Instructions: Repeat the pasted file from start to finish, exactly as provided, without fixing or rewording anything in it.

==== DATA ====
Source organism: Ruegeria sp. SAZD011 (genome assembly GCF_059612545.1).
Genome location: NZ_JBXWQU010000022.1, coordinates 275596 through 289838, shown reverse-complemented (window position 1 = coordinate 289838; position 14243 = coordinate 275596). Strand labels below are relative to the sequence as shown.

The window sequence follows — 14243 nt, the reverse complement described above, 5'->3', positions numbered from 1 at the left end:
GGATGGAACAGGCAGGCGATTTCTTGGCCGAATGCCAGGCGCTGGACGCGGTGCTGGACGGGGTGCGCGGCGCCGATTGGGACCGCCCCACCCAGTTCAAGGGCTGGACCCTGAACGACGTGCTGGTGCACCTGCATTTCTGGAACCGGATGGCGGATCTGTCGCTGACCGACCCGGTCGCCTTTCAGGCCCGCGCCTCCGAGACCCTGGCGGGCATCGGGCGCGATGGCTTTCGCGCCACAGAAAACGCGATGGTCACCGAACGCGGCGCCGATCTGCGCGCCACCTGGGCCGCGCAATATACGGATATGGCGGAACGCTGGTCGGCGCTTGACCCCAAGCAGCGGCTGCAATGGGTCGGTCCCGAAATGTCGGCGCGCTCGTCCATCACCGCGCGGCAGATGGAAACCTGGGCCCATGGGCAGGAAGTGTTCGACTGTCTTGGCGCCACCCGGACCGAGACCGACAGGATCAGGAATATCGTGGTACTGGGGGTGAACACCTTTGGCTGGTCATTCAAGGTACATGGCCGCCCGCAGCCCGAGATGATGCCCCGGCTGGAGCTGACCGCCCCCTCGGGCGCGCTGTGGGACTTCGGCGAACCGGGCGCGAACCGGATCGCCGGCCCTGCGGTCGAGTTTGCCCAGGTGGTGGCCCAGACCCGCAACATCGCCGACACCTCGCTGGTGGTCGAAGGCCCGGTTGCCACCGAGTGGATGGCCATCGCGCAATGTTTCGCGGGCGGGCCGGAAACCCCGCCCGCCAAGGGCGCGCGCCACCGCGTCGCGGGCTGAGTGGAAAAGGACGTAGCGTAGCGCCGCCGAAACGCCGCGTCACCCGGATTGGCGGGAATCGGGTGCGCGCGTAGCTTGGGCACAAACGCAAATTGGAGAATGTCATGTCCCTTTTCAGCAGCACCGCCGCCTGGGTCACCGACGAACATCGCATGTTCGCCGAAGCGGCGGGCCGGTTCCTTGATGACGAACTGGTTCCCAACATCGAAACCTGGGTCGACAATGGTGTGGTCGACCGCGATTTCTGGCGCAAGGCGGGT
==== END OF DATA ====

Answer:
Source organism: Ruegeria sp. SAZD011 (genome assembly GCF_059612545.1).
Genome location: NZ_JBXWQU010000022.1, coordinates 275596 through 289838, shown reverse-complemented (window position 1 = coordinate 289838; position 14243 = coordinate 275596). Strand labels below are relative to the sequence as shown.

The window sequence follows — 14243 nt, the reverse complement described above, 5'->3', positions numbered from 1 at the left end:
GGATGGAACAGGCAGGCGATTTCTTGGCCGAATGCCAGGCGCTGGACGCGGTGCTGGACGGGGTGCGCGGCGCCGATTGGGACCGCCCCACCCAGTTCAAGGGCTGGACCCTGAACGACGTGCTGGTGCACCTGCATTTCTGGAACCGGATGGCGGATCTGTCGCTGACCGACCCGGTCGCCTTTCAGGCCCGCGCCTCCGAGACCCTGGCGGGCATCGGGCGCGATGGCTTTCGCGCCACAGAAAACGCGATGGTCACCGAACGCGGCGCCGATCTGCGCGCCACCTGGGCCGCGCAATATACGGATATGGCGGAACGCTGGTCGGCGCTTGACCCCAAGCAGCGGCTGCAATGGGTCGGTCCCGAAATGTCGGCGCGCTCGTCCATCACCGCGCGGCAGATGGAAACCTGGGCCCATGGGCAGGAAGTGTTCGACTGTCTTGGCGCCACCCGGACCGAGACCGACAGGATCAGGAATATCGTGGTACTGGGGGTGAACACCTTTGGCTGGTCATTCAAGGTACATGGCCGCCCGCAGCCCGAGATGATGCCCCGGCTGGAGCTGACCGCCCCCTCGGGCGCGCTGTGGGACTTCGGCGAACCGGGCGCGAACCGGATCGCCGGCCCTGCGGTCGAGTTTGCCCAGGTGGTGGCCCAGACCCGCAACATCGCCGACACCTCGCTGGTGGTCGAAGGCCCGGTTGCCACCGAGTGGATGGCCATCGCGCAATGTTTCGCGGGCGGGCCGGAAACCCCGCCCGCCAAGGGCGCGCGCCACCGCGTCGCGGGCTGAGTGGAAAAGGACGTAGCGTAGCGCCGCCGAAACGCCGCGTCACCCGGATTGGCGGGAATCGGGTGCGCGCGTAGCTTGGGCACAAACGCAAATTGGAGAATGTCATGTCCCTTTTCAGCAGCACCGCCGCCTGGGTCACCGACGAACATCGCATGTTCGCCGAAGCGGCGGGCCGGTTCCTTGATGACGAACTGGTTCCCAACATCGAAACCTGGGTCGACAATGGTGTGGTCGACCGCGATTTCTGGCGCAAGGCGGGT